FBD has made a loss of €96m before tax for the first six months of 2015. Part of this loss is represented by an €88m top-up needed in its reserves for prior-year claims. The group says this has come about due to the adverse claims environment. Claims increased 84% to €215.8m for the six months ending June 2015.

The group attributes the increase in reserves of €88m to structural changes in the claims environment and a shift in settlement approach due to changes in the legal and judicial framework over the last 18 months.

Interim chief executive officer Fiona Muldoon said: “This is a difficult day for FBD, our shareholders and our staff. We are taking decisive action now to de-risk our strategy and return to profitability by the end of 2016. I am confident that the steps outlined today will put FBD on the path to profitability.”

The group said the first half of 2015 had been particularly poor. This has been mainly driven by an increase in liability and motor bodily injury claims, and relates to outstanding claims since 2011.

The current year claims charge was €127.8m, representing a current year loss ratio of 82.8%. The balance related to prior years. This has resulted in a total loss ratio of 139.8% for the half year.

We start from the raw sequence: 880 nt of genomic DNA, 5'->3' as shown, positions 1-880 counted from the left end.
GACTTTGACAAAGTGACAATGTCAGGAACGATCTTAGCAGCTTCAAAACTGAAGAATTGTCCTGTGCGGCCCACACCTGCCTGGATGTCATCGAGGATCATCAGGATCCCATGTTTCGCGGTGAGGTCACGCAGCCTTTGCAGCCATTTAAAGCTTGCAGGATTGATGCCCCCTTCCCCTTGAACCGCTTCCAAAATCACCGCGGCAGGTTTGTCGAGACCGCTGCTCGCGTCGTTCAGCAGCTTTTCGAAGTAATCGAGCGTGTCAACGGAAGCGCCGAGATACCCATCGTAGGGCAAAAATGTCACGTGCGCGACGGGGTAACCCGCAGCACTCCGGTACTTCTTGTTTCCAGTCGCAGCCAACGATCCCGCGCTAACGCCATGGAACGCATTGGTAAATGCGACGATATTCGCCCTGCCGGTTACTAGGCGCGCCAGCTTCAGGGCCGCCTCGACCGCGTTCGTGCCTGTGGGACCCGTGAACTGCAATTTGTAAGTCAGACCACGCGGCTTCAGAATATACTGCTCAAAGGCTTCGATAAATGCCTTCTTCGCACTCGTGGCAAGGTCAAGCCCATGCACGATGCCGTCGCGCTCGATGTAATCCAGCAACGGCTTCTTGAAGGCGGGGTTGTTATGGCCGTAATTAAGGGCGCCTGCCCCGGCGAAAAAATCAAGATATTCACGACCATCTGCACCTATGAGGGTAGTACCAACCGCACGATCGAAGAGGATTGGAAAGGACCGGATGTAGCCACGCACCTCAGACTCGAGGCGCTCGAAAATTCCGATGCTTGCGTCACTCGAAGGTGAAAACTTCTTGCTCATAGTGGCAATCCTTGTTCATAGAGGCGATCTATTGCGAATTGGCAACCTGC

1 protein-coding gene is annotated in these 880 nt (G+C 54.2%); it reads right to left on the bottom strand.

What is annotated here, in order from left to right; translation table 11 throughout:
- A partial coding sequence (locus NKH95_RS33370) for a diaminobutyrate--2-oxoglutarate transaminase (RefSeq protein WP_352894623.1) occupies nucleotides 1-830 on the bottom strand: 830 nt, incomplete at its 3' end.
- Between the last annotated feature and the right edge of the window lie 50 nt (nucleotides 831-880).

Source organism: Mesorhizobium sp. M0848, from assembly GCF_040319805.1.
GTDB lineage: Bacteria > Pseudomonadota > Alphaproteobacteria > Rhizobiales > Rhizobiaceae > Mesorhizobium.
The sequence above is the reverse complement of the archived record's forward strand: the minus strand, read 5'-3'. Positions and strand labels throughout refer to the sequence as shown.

Gross written premiums were flat at €184.8m and policy volumes declined by 9.6%. Average premium rates increased 8.6%.

Hotels business

In order to replenish capital in its core insurance business and in preparation for the new Solvency II regime, FBD has agreed to sell its stake in FBD Property and Leisure, the joint venture with Farmer Business Developments. The proceeds of the sale are to be used as equity in FBD Insurance.

To further strengthen its capital position, the group has agreed changes to the staff defined benefit pension scheme. The changes include closing the scheme to future accrual and severing the link with final salary.

The group announced it is also exploring options to raise capital in the debt capital markets.

FBD admits that the existing business strategy has not delivered profitable growth. The group has now decided to focus on servicing its core agricultural and small business customers and operating under a single-brand consumer model for motorists and homeowners. At present, it operates as FBD and nononsense.ie. This new strategy targets cost savings of €7m annually.

The half-year results have seriously affected the group’s capital position. Ordinary shareholders’ funds stand at €177.5m, down from €270.6m in December 2014. This is mainly due to the losses in the period and the payment of the final 2014 dividend.

FBD had already signalled there would be no interim dividend and, given these results, it says there will be no final dividend 2015 dividend either.

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